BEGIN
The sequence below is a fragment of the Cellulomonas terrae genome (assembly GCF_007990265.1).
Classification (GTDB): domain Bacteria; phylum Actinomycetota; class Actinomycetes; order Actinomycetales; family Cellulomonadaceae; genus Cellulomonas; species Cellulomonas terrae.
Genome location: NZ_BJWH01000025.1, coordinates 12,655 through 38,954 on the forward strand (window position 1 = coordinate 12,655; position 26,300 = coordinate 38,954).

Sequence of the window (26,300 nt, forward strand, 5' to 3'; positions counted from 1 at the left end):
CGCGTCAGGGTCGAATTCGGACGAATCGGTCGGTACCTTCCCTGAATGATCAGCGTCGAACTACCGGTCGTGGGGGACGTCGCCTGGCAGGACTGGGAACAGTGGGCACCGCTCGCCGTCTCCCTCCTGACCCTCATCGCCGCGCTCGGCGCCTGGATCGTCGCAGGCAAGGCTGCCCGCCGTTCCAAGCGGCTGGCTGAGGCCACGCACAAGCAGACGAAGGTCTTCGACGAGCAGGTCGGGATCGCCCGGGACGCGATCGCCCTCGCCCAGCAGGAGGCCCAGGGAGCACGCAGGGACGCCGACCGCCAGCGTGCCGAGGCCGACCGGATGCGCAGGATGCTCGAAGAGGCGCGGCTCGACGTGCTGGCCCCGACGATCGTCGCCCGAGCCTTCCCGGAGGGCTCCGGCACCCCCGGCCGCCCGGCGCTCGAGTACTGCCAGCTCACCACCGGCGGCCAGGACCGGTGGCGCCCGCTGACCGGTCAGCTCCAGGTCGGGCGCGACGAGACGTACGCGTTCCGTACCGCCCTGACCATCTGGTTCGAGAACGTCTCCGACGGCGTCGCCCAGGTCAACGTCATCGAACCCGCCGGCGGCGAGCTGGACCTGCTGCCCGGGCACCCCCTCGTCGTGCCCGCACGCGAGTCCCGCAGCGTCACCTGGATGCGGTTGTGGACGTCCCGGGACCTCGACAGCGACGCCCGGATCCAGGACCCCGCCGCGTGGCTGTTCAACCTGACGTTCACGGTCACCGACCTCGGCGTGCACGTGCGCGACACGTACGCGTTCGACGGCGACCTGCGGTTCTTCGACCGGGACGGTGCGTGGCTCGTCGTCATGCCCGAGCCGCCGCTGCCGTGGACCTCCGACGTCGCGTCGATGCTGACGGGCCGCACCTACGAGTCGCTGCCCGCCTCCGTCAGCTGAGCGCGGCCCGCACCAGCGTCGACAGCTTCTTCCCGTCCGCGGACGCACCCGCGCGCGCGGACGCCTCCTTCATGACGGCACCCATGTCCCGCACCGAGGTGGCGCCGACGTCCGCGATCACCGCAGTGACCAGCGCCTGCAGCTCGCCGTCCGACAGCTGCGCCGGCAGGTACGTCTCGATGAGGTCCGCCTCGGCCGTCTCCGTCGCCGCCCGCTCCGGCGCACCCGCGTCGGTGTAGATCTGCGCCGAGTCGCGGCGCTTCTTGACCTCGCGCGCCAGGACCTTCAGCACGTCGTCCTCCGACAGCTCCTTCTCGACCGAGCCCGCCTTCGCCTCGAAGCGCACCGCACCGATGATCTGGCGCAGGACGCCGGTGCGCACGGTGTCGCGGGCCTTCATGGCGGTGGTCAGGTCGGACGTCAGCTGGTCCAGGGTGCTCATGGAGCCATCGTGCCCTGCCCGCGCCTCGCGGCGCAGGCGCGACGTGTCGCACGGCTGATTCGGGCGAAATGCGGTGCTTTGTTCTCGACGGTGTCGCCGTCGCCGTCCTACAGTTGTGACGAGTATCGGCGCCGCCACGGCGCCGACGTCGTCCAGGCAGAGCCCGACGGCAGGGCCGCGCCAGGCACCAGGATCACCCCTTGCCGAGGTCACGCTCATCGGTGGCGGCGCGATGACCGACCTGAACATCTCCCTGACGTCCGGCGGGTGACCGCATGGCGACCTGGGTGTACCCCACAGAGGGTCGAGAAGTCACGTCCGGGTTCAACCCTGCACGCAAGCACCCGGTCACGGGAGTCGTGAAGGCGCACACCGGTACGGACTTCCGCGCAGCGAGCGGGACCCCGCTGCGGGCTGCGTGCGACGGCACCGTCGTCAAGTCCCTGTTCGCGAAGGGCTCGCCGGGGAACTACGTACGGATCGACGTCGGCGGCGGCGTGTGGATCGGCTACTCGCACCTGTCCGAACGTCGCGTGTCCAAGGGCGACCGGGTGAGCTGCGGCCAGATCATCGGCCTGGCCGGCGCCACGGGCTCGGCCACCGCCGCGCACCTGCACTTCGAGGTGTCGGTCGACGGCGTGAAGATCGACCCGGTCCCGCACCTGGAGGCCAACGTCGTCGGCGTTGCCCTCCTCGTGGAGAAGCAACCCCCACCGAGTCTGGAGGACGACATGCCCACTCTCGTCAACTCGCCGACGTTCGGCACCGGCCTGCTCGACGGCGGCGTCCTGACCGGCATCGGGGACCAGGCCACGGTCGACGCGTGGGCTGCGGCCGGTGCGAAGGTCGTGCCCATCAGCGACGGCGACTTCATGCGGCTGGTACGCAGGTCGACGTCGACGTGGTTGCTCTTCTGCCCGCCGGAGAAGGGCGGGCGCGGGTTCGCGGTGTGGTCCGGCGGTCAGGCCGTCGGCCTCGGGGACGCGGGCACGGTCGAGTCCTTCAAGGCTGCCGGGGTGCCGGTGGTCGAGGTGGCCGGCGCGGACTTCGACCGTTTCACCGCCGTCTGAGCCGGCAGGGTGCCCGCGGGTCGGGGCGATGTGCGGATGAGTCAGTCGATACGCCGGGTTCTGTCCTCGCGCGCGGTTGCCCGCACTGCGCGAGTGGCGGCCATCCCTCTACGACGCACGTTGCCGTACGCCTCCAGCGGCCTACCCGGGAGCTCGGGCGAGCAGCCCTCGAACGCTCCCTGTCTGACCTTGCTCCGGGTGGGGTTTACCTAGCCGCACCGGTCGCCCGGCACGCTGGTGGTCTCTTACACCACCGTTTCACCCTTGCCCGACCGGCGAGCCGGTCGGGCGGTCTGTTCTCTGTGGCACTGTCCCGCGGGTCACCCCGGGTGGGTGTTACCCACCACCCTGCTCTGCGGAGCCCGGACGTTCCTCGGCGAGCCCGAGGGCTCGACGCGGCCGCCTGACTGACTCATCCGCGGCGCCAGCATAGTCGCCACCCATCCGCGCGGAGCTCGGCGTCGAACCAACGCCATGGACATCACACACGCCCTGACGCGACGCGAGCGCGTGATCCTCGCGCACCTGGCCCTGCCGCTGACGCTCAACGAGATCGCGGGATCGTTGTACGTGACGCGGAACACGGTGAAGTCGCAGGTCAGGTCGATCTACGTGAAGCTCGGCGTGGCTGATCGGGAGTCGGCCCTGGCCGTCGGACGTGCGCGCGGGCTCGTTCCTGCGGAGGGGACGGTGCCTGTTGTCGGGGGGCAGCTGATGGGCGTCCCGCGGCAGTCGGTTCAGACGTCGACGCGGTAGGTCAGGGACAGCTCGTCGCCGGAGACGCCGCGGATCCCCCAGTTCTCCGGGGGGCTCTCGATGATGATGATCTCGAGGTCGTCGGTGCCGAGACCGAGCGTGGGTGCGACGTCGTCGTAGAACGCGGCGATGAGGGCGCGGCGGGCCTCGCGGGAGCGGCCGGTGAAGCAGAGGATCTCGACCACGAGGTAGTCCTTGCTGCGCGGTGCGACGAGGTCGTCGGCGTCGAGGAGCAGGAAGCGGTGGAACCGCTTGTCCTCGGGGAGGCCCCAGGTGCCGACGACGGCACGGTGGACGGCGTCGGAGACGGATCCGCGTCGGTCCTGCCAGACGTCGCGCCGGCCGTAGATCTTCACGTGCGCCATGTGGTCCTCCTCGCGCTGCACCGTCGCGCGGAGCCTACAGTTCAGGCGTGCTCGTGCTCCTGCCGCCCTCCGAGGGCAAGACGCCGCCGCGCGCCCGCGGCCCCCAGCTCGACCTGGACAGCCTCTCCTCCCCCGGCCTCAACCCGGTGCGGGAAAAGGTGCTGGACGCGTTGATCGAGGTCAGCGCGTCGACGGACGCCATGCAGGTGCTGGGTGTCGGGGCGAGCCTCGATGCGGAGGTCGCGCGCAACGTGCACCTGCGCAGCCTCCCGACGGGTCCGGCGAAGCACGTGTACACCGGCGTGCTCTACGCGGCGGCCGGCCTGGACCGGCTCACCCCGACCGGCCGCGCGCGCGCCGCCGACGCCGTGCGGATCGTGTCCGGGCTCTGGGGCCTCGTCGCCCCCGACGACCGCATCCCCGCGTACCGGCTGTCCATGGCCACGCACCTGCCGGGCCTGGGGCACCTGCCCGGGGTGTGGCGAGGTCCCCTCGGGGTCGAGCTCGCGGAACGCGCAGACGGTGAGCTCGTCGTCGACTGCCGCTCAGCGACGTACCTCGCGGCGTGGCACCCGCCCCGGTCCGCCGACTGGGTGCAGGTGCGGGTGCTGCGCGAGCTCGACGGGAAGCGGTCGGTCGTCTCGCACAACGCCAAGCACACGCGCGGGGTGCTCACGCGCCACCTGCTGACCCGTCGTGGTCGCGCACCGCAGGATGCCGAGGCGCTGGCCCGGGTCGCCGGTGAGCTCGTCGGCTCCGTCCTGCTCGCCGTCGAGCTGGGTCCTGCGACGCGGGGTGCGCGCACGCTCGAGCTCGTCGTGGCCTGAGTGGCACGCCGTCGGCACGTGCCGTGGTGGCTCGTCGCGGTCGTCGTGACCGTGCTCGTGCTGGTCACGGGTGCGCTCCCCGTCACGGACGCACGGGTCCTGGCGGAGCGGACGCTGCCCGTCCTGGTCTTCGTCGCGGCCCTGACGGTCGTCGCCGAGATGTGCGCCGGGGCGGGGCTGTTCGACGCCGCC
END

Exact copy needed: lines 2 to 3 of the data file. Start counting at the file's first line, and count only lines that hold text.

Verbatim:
Classification (GTDB): domain Bacteria; phylum Actinomycetota; class Actinomycetes; order Actinomycetales; family Cellulomonadaceae; genus Cellulomonas; species Cellulomonas terrae.
Genome location: NZ_BJWH01000025.1, coordinates 12,655 through 38,954 on the forward strand (window position 1 = coordinate 12,655; position 26,300 = coordinate 38,954).